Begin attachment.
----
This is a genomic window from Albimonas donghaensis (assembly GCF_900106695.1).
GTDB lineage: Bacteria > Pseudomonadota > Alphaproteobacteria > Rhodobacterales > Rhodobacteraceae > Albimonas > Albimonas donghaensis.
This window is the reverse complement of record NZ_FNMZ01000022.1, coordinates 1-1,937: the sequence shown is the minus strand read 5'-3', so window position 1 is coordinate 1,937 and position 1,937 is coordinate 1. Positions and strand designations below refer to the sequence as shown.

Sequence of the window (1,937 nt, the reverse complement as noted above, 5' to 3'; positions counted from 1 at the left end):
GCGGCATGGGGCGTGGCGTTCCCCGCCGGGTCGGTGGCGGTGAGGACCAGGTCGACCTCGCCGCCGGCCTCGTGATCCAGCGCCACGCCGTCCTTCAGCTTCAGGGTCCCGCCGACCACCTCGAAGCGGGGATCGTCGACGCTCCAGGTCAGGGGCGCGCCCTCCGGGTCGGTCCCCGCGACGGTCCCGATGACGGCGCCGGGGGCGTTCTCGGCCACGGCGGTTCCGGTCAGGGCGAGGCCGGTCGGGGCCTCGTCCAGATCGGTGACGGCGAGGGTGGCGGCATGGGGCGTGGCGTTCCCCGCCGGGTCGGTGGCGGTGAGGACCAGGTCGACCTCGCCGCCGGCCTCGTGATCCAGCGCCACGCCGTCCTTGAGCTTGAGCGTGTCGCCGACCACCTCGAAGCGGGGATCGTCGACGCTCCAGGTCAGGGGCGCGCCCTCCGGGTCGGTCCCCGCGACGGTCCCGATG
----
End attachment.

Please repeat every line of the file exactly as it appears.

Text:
This is a genomic window from Albimonas donghaensis (assembly GCF_900106695.1).
GTDB lineage: Bacteria > Pseudomonadota > Alphaproteobacteria > Rhodobacterales > Rhodobacteraceae > Albimonas > Albimonas donghaensis.
This window is the reverse complement of record NZ_FNMZ01000022.1, coordinates 1-1,937: the sequence shown is the minus strand read 5'-3', so window position 1 is coordinate 1,937 and position 1,937 is coordinate 1. Positions and strand designations below refer to the sequence as shown.

Sequence of the window (1,937 nt, the reverse complement as noted above, 5' to 3'; positions counted from 1 at the left end):
GCGGCATGGGGCGTGGCGTTCCCCGCCGGGTCGGTGGCGGTGAGGACCAGGTCGACCTCGCCGCCGGCCTCGTGATCCAGCGCCACGCCGTCCTTCAGCTTCAGGGTCCCGCCGACCACCTCGAAGCGGGGATCGTCGACGCTCCAGGTCAGGGGCGCGCCCTCCGGGTCGGTCCCCGCGACGGTCCCGATGACGGCGCCGGGGGCGTTCTCGGCCACGGCGGTTCCGGTCAGGGCGAGGCCGGTCGGGGCCTCGTCCAGATCGGTGACGGCGAGGGTGGCGGCATGGGGCGTGGCGTTCCCCGCCGGGTCGGTGGCGGTGAGGACCAGGTCGACCTCGCCGCCGGCCTCGTGATCCAGCGCCACGCCGTCCTTGAGCTTGAGCGTGTCGCCGACCACCTCGAAGCGGGGATCGTCGACGCTCCAGGTCAGGGGCGCGCCCTCCGGGTCGGTCCCCGCGACGGTCCCGATG